Σισώης ο Μέγας εν Ασκηταίς έμπροσθεν του τάφου του βασιλέως των Ελλήνων Αλεξάνδρου, του πάλαι λάμψαντος εν δόξει φρίττει και το άστατον του καιρού και της δόξης της προσκαίρου λυπηθείς, ιδού κλαίει.
‘Ορών σε τάφε δειλιώ σου την θέαν και καρδιοστάλακτον δάκρυον χέω, χρέος το κοινόφλητον εις νουν λαμβάνων, πως ουν μέλλω, διελθείν περας τοιούτον. Αι, αι θάνατε τις δύναται φυγείν σε;

The story behind this image is that the Egyptian ascetic monk Shishoy/Sisoes/Sisoe visited the tomb of Alexander in Egypt in the 5th century.  Oddly, we have no early manuscript on which this story is based.  Images of Sisoe (died 429 c.e.) at the tomb of Alexander only begin to appear in Greek iconography some years after the fall of Constantinople (1453).  How the story arose, no one knows, but there is apparently no trace of it until some thousand years after the time of Sisoe.  Early accounts do say that the body of Alexander was eventually laid to rest in Alexandria in Egypt, but what became of it no one seems to know.

The point of this icon type, however remains — that death is universal, glory transient, and not even the greatest of kings can escape the passage of time, let alone ordinary humans.

Most examples of the type show only one skeleton or desicated body lying in a tomb –that of Alexander.   But the example in the St. John chapel shows three bodies, which some interpret as demonstrating that all are equal in death.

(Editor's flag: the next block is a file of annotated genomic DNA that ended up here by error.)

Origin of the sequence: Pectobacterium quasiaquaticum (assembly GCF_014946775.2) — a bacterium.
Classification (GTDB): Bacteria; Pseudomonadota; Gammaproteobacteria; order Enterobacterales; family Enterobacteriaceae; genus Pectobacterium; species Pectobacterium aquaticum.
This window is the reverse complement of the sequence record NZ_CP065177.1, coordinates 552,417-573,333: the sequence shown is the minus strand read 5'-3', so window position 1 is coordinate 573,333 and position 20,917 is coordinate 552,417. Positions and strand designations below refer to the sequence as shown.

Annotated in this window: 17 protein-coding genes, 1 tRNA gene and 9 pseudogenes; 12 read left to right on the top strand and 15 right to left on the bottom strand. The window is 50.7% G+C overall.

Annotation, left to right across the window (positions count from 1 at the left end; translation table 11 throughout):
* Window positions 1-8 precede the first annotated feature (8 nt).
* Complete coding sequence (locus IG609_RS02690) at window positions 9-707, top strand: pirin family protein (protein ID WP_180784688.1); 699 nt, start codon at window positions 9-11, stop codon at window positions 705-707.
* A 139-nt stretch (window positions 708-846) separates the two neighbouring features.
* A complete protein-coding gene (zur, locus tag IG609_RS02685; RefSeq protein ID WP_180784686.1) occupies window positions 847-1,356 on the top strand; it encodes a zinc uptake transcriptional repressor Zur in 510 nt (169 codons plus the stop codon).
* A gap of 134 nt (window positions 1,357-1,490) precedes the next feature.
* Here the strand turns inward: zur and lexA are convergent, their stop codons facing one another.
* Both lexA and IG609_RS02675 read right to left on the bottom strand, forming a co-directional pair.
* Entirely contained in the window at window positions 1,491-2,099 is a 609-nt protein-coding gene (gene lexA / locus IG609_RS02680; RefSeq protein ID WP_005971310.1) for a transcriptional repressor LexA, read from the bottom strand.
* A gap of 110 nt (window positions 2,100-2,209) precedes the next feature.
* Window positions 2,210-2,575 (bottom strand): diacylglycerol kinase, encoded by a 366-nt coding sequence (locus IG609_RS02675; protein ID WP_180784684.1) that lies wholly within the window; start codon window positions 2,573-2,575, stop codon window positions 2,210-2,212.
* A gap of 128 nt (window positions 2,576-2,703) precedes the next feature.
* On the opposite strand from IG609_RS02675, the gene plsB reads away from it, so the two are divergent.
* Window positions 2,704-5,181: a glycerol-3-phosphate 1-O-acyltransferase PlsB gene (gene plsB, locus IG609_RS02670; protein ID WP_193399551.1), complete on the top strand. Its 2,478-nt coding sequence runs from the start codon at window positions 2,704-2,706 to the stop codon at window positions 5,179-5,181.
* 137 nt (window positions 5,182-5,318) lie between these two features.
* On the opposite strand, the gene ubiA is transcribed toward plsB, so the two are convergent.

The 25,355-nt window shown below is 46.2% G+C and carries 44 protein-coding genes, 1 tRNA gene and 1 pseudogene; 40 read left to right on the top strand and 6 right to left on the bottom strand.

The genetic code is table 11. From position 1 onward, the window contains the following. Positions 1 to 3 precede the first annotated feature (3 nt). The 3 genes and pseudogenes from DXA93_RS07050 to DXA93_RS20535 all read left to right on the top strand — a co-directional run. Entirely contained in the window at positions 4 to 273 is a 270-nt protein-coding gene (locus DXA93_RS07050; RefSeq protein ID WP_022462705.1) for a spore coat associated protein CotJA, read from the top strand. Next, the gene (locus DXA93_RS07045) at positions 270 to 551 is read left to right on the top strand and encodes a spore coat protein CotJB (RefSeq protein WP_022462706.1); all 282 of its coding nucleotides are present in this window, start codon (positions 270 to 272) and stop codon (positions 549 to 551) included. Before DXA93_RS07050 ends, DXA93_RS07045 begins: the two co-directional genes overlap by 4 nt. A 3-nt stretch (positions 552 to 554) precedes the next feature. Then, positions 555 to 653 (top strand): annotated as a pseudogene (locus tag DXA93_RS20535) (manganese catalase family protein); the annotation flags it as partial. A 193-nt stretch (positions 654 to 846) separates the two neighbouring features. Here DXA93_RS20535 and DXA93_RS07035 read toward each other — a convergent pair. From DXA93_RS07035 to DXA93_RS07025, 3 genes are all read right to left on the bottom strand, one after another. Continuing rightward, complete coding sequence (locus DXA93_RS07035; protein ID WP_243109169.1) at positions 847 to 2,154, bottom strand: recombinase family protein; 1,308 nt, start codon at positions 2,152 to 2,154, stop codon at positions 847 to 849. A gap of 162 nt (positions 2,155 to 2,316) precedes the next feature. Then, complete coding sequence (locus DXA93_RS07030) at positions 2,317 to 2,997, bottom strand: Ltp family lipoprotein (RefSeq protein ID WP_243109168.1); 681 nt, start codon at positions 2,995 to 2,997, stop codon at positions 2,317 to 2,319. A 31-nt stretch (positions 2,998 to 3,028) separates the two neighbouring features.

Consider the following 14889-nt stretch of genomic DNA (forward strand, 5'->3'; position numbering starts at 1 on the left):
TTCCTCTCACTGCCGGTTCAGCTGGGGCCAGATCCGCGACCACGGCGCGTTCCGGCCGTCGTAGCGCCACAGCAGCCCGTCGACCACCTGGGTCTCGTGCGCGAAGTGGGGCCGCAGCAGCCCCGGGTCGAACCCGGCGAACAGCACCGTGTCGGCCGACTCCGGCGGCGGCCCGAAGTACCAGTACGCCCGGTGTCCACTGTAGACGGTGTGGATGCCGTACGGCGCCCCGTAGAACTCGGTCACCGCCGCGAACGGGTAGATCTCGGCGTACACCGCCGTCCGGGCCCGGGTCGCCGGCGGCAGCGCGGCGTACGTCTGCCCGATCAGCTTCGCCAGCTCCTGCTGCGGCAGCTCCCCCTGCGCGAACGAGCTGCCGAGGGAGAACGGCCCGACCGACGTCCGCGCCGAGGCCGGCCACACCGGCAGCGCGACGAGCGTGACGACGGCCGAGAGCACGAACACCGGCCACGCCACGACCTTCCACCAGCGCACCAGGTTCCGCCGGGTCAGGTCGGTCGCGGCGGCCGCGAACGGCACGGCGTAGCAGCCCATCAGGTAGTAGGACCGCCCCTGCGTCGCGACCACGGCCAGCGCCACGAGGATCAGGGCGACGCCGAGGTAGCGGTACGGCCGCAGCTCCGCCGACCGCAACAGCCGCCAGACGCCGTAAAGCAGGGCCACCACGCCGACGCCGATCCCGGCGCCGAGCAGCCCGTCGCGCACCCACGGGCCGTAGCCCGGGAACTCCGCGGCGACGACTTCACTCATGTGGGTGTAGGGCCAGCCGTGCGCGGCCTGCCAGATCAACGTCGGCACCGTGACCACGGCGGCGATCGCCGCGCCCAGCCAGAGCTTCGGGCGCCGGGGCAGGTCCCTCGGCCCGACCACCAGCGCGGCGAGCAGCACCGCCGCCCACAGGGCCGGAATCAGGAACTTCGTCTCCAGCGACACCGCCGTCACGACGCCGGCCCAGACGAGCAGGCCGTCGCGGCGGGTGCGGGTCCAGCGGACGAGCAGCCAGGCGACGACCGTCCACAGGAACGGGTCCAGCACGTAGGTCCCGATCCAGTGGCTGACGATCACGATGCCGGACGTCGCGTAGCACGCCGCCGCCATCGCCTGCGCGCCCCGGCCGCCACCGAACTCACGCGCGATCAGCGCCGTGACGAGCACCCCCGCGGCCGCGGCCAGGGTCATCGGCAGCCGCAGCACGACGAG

READING THE SAINTS

If you have been keeping up with my previous postings on reading Church Slavic icon inscriptions, you are likely now the icon expert in your town — perhaps even your county or an even larger region.  So you should have little trouble reading today’s icon, which shows an assembly of various saints.

Such mixtures of saints were generally chosen by the purchaser of the icon, who often included not only family “name saints” but also the chief saints to whom the members of the family prayed for help with this or that problem.

Today’s icon is a good example for reading practice, not only because it shows different kinds of saints, but also because some of the inscriptions are a little worn or damaged here and there, so the reader has to fill in the missing parts:

(Courtesy of Jacksonsauction.com)

(Courtesy of Jacksonsauction.com)

Notice the variation in how the saints are labeled on this icon.  Some have their titles in the icon border, while others have it in or above the halo:

Let’s begin with the angel at the upper left side.  His inscription (partly worn) reads:

Ст Аггель Хранитель
St  Angel’  Khranitel’
In full,
Svyatuiy Angel’ Khranitel’
“Holy Angel Guardian”
Or as we say in English,
“The Holy Guardian Angel.”

Did you remember that the letter combination гг (gg) in Church Slavic is pronounced like “ng”?

You will recall that the Guardian Angel in icons is a generic figure representing the Angel believed to watch over each person.

The saint at left in the nun’s habit is:
Ст Прпдб мчнца Евдокиа
In full:
Святая Преподобная Евдокия
Svyataya Prepodobnaya Evdokiya
“Holy Venerable Evdokia”

I hope you recall that Prepodobnaya does not literally mean “Venerable”; that is just the English term commonly used, because literally Prepodobnaya means “Most-like,” that is, most like Christ, or some say most like humans before the “Fall.”
When you see the combination “ev” in a saint’s name, it often represents the Greek form “eu,” and “k” often becomes “c” in the English form of the name.  So if we were to put Evdokiya’s name into English form, it would be “Eudocia.”

Beside Evdokiya is:

Ст М Иоустиния
Святая Мученица Иоустиния
Svyataya Muchenits Ioustiniya
Holy Martyr Iustinia/Justinia

Iustinia is in the standard garb for a female.

To her right is:

Cт Сщнмчн Киприанъ
Святый Священомученикъ Киприан
Svyatuiy Svyashchenomuchenik Kiprian
Holy Priest-martyr Kiprian/Cyprian